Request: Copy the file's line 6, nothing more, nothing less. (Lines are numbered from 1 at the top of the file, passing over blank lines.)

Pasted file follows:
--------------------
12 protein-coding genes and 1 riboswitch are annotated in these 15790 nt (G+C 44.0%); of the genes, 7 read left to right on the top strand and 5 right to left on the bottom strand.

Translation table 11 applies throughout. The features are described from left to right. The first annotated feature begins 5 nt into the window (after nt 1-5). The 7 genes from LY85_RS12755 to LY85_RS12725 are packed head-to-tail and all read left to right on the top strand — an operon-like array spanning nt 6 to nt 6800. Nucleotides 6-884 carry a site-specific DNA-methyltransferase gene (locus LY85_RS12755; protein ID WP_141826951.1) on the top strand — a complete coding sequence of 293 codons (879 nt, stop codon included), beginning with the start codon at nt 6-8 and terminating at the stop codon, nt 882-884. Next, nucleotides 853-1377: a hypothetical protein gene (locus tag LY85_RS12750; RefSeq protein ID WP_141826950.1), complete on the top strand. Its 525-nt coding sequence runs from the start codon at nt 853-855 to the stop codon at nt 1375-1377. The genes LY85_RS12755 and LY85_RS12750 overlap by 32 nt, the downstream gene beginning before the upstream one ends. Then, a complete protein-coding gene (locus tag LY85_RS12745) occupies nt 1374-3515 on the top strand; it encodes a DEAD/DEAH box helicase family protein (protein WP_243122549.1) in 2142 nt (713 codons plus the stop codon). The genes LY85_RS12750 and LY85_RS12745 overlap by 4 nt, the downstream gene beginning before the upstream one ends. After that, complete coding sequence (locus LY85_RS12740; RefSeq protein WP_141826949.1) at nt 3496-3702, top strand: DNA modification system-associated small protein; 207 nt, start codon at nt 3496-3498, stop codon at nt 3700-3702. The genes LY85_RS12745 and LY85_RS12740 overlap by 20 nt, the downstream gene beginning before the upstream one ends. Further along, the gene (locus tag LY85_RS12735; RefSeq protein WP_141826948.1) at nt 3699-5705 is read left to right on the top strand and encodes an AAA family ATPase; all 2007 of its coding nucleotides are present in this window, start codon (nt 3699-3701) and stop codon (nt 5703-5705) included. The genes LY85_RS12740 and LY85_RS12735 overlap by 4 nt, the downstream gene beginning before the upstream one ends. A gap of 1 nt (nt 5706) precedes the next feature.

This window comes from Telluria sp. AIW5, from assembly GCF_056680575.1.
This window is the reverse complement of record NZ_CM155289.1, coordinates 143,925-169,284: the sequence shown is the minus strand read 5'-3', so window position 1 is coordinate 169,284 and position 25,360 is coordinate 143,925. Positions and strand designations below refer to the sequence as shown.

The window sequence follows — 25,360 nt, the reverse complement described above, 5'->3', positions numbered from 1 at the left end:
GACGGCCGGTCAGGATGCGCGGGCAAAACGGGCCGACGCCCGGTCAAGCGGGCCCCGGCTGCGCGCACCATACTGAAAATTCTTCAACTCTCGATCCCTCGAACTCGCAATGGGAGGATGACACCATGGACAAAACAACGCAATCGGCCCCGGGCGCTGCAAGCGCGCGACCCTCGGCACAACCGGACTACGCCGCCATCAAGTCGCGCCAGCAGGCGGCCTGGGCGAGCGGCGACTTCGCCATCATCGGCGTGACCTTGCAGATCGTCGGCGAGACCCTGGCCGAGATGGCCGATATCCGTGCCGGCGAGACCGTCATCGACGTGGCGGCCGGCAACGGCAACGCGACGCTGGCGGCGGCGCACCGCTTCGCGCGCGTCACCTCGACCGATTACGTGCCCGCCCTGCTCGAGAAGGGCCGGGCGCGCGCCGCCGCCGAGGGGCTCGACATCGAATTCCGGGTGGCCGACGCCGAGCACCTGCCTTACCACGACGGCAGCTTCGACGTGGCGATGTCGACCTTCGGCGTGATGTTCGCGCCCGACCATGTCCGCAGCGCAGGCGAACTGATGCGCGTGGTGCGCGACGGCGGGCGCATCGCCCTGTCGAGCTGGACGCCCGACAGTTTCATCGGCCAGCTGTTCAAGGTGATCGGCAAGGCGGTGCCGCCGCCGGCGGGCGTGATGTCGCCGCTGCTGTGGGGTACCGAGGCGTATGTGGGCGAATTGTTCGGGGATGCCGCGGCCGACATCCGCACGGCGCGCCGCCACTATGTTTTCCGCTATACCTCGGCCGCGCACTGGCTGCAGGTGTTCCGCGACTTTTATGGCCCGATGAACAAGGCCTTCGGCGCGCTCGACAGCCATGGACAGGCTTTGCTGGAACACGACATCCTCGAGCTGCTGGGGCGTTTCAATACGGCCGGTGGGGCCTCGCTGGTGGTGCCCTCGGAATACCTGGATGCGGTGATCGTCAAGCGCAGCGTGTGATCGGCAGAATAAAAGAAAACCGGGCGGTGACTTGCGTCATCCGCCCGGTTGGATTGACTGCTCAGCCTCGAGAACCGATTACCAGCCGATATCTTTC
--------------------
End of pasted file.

GACGGCCGGTCAGGATGCGCGGGCAAAACGGGCCGACGCCCGGTCAAGCGGGCCCCGGCTGCGCGCACCATACTGAAAATTCTTCAACTCTCGATCCCTCGAACTCGCAATGGGAGGATGACACCATGGACAAAACAACGCAATCGGCCCCGGGCGCTGCAAGCGCGCGACCCTCGGCACAACCGGACTACGCCGCCATCAAGTCGCGCCAGCAGGCGGCCTGGGCGAGCGGCGACTTCGCCATCATCGGCGTGACCTTGCAGATCGTCGGCGAGACCCTGGCCGAGATGGCCGATATCCGTGCCGGCGAGACCGTCATCGACGTGGCGGCCGGCAACGGCAACGCGACGCTGGCGGCGGCGCACCGCTTCGCGCGCGTCACCTCGACCGATTACGTGCCCGCCCTGCTCGAGAAGGGCCGGGCGCGCGCCGCCGCCGAGGGGCTCGACATCGAATTCCGGGTGGCCGACGCCGAGCACCTGCCTTACCACGACGGCAGCTTCGACGTGGCGATGTCGACCTTCGGCGTGATGTTCGCGCCCGACCATGTCCGCAGCGCAGGCGAACTGATGCGCGTGGTGCGCGACGGCGGGCGCATCGCCCTGTCGAGCTGGACGCCCGACAGTTTCATCGGCCAGCTGTTCAAGGTGATCGGCAAGGCGGTGCCGCCGCCGGCGGGCGTGATGTCGCCGCTGCTGTGGGGTACCGAGGCGTATGTGGGCGAATTGTTCGGGGATGCCGCGGCCGACATCCGCACGGCGCGCCGCCACTATGTTTTCCGCTATACCTCGGCCGCGCACTGGCTGCAGGTGTTCCGCGACTTTTATGGCCCGATGAACAAGGCCTTCGGCGCGCTCGACAGCCATGGACAGGCTTTGCTGGAACACGACATCCTCGAGCTGCTGGGGCGTTTCAATACGGCCGGTGGGGCCTCGCTGGTGGTGCCCTCGGAATACCTGGATGCGGTGATCGTCAAGCGCAGCGTGTGATCGGCAGAATAAAAGAAAACCGGGCGGTGACTTGCGTCATCCGCCCGGTTGGATTGACTGCTCAGCCTCGAGAACCGATTACCAGCCGATATCTTTC